Governor Deval Patrick on Wednesday made his first public comments about a 2009 homicide at Bridgewater State Hospital, calling the death of 23-year-old Joshua K. Messier “tragic” and saying he has embarked on his own search for answers.
“There have been conflicting reviews within corrections, and I’m looking for some answers there myself,” Patrick said, referring to the state Department of Correction, which oversees the medium-security prison.
The Boston Sunday Globe reported that Messier, a paranoid schizophrenic, was killed after a psychotic episode when seven guards with no training in mental health disorders placed him in four-point restraints, binding his wrists and ankles to a small bed. They then stood around idly as he died.
In response to questions in a State House hallway, Patrick said Messier’s death raises questions about the use of restraints, and he suggested that prison officials may be reevaluating their role in correction policy. “The whole question of the use of restraints is one that we’ve been working on, thinking about,” he said.
Patrick hinted he may have something to say about the matter during a speech Thursday morning, when he is scheduled to address a gathering at the University of Massachusetts Boston on state prisoners’ reentry into society.
In a scene captured on surveillance video, two of the seven guards in Messier’s cell the night he died pushed down hard on his back, pressing his chest toward his knees, while Messier was sitting on the small bed with his hands cuffed behind his back. The maneuver, sometimes called “suitcasing,” is prohibited in Massachusetts prisons because of the risk of suffocation.
Despite the ruling by a state medical examiner that Messier’s death was a homicide, no one has been prosecuted or even punished.
Patrick said he respects Plymouth District Attorney Timothy J. Cruz’s “prerogative” in deciding to drop a criminal investigation without presenting evidence to a grand jury, but he declined to endorse Cruz’s decision.
“I’m not commenting on whether his decision was the right one or the wrong one,” Patrick said. “I have no control over that. But I do have control over outcomes at DOC.”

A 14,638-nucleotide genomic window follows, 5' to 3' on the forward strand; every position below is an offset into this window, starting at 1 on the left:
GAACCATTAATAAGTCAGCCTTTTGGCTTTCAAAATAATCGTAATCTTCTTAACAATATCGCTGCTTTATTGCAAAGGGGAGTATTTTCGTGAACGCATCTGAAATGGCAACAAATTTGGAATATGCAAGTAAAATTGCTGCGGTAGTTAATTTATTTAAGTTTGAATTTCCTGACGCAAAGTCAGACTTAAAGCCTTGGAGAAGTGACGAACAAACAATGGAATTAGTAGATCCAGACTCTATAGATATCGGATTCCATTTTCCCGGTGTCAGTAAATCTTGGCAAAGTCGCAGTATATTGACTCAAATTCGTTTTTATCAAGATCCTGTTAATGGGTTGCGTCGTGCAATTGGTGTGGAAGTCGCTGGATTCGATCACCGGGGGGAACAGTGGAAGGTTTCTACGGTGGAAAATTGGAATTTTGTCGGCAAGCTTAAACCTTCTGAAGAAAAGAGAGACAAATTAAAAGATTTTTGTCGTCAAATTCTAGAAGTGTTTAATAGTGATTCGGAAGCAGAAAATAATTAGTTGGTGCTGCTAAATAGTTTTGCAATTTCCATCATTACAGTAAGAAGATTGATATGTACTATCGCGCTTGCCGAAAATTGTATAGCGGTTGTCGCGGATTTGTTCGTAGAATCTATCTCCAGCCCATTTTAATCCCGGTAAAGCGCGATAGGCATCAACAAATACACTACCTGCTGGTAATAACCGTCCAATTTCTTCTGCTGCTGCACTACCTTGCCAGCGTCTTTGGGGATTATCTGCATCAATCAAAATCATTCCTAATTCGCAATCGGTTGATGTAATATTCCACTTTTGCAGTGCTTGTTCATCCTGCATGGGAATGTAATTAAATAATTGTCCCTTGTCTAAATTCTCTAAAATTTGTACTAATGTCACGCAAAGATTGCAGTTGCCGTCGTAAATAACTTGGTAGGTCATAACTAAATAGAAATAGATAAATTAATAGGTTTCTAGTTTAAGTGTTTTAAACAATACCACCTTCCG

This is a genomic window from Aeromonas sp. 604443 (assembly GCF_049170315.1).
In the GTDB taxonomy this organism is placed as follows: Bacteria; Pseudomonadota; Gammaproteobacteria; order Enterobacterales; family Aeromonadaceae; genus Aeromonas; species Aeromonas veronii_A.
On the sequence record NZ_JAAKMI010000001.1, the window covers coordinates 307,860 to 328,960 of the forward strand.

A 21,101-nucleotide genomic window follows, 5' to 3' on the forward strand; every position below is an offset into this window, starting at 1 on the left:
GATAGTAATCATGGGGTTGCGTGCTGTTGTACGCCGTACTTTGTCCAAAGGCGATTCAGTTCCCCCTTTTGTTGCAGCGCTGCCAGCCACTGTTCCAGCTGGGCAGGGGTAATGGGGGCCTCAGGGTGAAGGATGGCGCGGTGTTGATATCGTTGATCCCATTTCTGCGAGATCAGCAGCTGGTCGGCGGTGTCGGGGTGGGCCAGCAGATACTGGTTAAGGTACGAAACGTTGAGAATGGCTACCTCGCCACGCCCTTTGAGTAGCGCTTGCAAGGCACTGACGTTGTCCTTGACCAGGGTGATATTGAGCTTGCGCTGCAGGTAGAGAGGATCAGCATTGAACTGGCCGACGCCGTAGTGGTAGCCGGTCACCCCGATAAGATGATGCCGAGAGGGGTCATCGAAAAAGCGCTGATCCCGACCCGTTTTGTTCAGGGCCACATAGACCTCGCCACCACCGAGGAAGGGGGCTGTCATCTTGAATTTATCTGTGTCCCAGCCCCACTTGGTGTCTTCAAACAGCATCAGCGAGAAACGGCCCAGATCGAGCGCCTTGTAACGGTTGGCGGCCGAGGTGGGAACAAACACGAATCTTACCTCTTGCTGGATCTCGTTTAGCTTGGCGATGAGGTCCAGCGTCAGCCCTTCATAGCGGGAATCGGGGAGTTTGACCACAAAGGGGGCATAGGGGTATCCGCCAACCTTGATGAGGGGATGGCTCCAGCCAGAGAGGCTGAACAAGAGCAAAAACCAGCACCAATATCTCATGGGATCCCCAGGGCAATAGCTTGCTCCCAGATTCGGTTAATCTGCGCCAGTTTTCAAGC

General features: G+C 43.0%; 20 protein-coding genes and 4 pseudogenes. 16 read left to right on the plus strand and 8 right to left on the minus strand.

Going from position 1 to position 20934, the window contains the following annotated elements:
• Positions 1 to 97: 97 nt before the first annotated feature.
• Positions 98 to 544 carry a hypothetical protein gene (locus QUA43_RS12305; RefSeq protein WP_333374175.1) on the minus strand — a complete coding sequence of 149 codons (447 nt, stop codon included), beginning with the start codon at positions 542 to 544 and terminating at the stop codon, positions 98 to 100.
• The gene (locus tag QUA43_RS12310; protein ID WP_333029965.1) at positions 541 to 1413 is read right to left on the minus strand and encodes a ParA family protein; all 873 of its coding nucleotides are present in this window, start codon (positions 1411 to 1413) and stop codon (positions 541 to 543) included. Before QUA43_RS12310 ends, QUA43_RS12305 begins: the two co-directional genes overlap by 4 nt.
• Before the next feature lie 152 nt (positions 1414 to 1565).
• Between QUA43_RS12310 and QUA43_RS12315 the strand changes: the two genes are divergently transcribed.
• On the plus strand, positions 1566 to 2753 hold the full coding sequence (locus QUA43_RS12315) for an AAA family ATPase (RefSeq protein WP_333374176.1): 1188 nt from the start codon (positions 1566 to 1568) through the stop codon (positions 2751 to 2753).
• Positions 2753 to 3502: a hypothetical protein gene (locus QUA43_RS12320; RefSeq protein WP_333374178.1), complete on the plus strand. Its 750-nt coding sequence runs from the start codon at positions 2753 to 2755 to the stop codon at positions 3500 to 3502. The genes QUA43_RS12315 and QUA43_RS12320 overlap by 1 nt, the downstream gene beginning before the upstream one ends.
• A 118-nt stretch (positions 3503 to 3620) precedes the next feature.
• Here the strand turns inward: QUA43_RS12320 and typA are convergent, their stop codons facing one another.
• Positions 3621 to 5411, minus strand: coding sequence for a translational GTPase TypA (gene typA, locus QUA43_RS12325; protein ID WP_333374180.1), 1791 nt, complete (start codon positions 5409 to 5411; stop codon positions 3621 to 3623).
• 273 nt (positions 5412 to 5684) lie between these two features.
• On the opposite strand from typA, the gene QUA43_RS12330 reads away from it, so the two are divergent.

When told of Patrick’s remarks, Lisa Brown, Messier’s mother, said she was disappointed that Patrick did not find fault with Cruz.
“I wonder whether he’d still respect District Attorney Cruz’s prerogative if this had happened to one of his loved ones,” she said.
Messier’s parents — Brown and Kevin Messier — have filed a civil lawsuit against nine guards, two nurses, Bridgewater State Hospital, and the Department of Correction.
Leslie Walker, executive director of Prisoners’ Legal Services, the state’s leading prisoner rights organization, said she was gratified to learn that Patrick is taking a personal interest in the Messier case after five years of official silence by the Department of Correction.
“I’m very pleased the governor is recognizing his authority over outcomes at the DOC so we can get some answers for Joshua Messier’s family and the public,” she said.
Despite its name, Bridgewater State Hospital is a medium-security prison that provides mental health treatment to mentally ill prison inmates and mental health patients. According to the Department of Correction, about 40 percent of the men admitted to Bridgewater are sent there for psychiatric evaluations, including evaluations to determine whether a defendant is competent to stand trial.
Messier was admitted to Bridgewater in 2009 for a psychiatric evaluation after staffers from the psychiatric unit at Harrington Memorial Hospital in Southbridge filed misdemeanor assault and battery charges against him.
Medical records reviewed by the Globe show that Messier was often combative during psychotic states characterized by auditory and visual hallucinations.
The Globe article outlined some of the “conflicting reviews” of Messier’s death within the Department of Correction, based on agency documents.
First, the two guards who pushed down on Messier’s back — Derek Howard and John C. Raposo — were cited for misconduct by the Department of Correction’s Internal Affairs unit.
Then, an assistant deputy commissioner, Karen Hetherson, in her executive review of the Internal Affairs report, wrote in 2011 that “no misconduct was found against staff,” although she also recommended that Howard and Raposo attend refresher training in the use of restraints.
But in January 2013, the Department of Correction’s Special Operations Division rejected Bridgewater’s explanation for the use of force in Messier’s death, citing the guards for violating a provision that bars suitcasing in state prisons, and a second provision that requires them to “maintain observation of a restrained inmate to recognize breathing difficulties or loss of consciousness.”
Special Operations reviews all uses of force in the state prison system and refers its findings to Commissioner Luis S. Spencer. Spencer has yet to take action on the 2013 report.
When asked for his views on the amount of time it has taken the Department of Correction to complete its review of the use of force in Messier’s death, Patrick said, “I have some thoughts about that,” but would not elaborate.
Patrick’s speech Thursday comes on the heels of a New York State legal agreement that will reduce the use of solitary confinement to discipline state prison inmates, and prohibit the use of solitary for prisoners under age 18.
The agreement was negotiated by the New York Civil Liberties Union following a lawsuit it filed on behalf of three inmates.Michael Rezendes can be reached at michael.rezendes
@globe.com. Follow him on Twitter @RezGlobe.